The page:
Educating the Educators: Teaching Excellence Day
Health care professionals across Maryland learn skills to precept and teach others.
By Andrew Tie
August 10, 2022
In July, more than 130 faculty, preceptors, residents, and students from across the state convened at the University of Maryland School of Pharmacy (UMSOP) for Teaching Excellence Day, an annual event of seminars to promote pedagogical best practices and help new residents and trainees learn or hone teaching skills.
Teaching Excellence Day is open to health care professionals at other pharmacy schools and hospitals across Maryland.
Sandeep Devabhakthuni, PharmD, BCCP, an associate professor in the Department of Pharmacy Practice and Science (PPS) and director of postgraduate training, organized the agenda, which was split into a morning session on teaching in the classroom and an afternoon session on teaching as a preceptor on rotations.
“The majority of our participants are new trainees starting their residencies, so we want to make sure they have the skills they need to educate patients and other health care providers,” Devabhakthuni says.
Celina Ferey, PharmD, a post graduate year (PGY)-1 pharmacy resident at the University of Maryland Medical Center, said Teaching Excellence Day provided a great introduction to precepting.
“A big takeaway for me – as a new resident, a new licensed pharmacist, but also someone who’s going to be teaching someone else for the first time – is that I always have support from mentors and colleagues who are more experienced than me,” Ferey says.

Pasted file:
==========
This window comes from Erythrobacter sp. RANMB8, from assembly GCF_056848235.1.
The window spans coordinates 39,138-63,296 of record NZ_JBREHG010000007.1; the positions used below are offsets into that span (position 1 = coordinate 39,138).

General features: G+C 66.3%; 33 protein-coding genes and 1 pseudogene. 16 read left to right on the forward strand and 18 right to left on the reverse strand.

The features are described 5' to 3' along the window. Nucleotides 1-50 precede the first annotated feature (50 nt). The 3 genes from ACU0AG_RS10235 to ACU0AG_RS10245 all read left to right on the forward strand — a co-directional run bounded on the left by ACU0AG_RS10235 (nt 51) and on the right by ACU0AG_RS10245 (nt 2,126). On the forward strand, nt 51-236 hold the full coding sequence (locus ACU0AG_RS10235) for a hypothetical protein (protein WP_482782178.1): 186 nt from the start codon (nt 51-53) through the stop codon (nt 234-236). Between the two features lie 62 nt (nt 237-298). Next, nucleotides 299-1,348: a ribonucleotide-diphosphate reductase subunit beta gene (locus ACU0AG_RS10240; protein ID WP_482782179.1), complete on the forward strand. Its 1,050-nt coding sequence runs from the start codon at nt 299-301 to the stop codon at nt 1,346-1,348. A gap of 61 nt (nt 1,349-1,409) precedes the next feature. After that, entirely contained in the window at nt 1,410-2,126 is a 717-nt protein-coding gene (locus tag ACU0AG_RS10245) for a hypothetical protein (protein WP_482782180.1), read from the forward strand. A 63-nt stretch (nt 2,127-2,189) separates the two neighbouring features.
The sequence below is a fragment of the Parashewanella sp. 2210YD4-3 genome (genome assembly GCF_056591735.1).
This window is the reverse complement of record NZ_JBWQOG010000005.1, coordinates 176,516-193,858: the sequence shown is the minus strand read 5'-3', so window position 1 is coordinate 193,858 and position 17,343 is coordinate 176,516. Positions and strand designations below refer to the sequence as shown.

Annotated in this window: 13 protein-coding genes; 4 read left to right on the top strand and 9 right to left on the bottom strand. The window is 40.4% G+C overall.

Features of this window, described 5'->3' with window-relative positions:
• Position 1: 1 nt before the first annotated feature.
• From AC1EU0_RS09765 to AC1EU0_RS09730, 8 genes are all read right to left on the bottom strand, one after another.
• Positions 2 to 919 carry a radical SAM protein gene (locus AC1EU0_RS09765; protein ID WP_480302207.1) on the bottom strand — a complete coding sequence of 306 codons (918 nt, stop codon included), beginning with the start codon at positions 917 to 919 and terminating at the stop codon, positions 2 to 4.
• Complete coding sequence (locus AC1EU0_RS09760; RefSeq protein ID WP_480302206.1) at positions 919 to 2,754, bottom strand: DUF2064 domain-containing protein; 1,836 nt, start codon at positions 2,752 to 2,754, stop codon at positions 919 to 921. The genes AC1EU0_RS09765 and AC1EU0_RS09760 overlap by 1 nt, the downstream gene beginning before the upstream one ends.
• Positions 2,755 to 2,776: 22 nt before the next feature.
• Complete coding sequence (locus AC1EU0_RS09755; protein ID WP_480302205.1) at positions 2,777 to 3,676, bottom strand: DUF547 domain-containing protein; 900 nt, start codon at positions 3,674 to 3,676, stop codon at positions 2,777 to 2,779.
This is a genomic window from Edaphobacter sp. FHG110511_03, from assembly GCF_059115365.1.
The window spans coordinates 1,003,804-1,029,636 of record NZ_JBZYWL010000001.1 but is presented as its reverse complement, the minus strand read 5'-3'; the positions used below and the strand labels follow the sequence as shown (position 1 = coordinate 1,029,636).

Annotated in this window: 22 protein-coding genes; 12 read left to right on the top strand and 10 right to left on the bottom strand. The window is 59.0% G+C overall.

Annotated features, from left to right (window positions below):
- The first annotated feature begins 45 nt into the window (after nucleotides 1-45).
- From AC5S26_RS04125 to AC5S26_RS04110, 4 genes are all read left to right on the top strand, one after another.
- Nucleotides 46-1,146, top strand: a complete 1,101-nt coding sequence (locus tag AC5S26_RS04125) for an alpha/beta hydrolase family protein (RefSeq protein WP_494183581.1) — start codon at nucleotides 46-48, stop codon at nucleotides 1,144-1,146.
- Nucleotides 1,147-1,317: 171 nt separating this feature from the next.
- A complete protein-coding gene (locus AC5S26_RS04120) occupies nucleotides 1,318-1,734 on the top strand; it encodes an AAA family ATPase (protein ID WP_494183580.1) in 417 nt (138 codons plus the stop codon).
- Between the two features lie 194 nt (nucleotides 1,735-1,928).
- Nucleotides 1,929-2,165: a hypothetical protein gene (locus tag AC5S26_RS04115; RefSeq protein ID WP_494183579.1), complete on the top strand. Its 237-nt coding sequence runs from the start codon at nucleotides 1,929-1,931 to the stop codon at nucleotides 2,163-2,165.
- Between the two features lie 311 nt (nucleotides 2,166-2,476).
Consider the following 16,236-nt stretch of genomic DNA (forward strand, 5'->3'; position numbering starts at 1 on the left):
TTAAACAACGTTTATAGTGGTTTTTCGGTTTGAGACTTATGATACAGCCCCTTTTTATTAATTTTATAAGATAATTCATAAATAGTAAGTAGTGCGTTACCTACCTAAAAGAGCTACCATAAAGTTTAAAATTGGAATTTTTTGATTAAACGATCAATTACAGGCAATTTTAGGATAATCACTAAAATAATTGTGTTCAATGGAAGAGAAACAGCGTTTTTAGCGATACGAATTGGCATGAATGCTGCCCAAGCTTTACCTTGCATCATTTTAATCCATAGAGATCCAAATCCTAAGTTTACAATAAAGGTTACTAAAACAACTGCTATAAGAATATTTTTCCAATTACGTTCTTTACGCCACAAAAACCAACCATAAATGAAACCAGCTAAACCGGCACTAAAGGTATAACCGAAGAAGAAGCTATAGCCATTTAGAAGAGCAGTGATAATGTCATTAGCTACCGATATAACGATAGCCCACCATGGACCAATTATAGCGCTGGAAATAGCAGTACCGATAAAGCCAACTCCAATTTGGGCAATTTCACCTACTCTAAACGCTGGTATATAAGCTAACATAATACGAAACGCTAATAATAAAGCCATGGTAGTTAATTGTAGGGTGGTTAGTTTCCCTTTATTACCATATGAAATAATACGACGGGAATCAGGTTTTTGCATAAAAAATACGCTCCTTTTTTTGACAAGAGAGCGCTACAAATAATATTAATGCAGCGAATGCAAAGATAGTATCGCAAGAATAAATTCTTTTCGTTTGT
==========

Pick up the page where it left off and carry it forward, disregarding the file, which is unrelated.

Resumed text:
Equity, Diversity, and Inclusion (EDI) in Pharmacy Practice
A new addition to this year’s Teaching Excellence Day was the integration of equity, diversity, and inclusion (EDI) topics. Chanel Whittaker, PharmD, BCGP, FASCP, an associate professor of PPS who was also recently appointed the School of Pharmacy’s assistant dean for EDI, spoke about using equity-based language in clinical practice.
“Narrative and language inform all we do, but it’s usually beneath the surface of our consciousness, and we don’t think about how they have a significant impact on how we make decisions, how we treat patients, and this can contribute to health inequities,” Whittaker says. “To provide person-centered care, it is important that we actively examine and shift exclusionary and stigmatizing narratives and language to more inclusive and humanizing narratives and language about people, places, and the communities in which they live.”
In addition to Whittaker, Sandra Quezada, MD, MS, AGAF, associate dean for faculty diversity and inclusion and an associate professor of medicine at the University of Maryland School of Medicine, presented on mitigating bias in medical education curriculum.
Devabhakthuni said educating new trainees on EDI topics is part of preparing the new generation of pharmacists.
“Baltimore is a very diverse community, and our residents and preceptors are going to work with a culturally diverse population,” Devabhakthuni says. “We want them to become culturally competent providers.”
To learn more about strategies to incorporate inclusive narratives and language into your practice visit the American Medical Association’s Advancing Health Equity: A guide to language, narrative and concepts.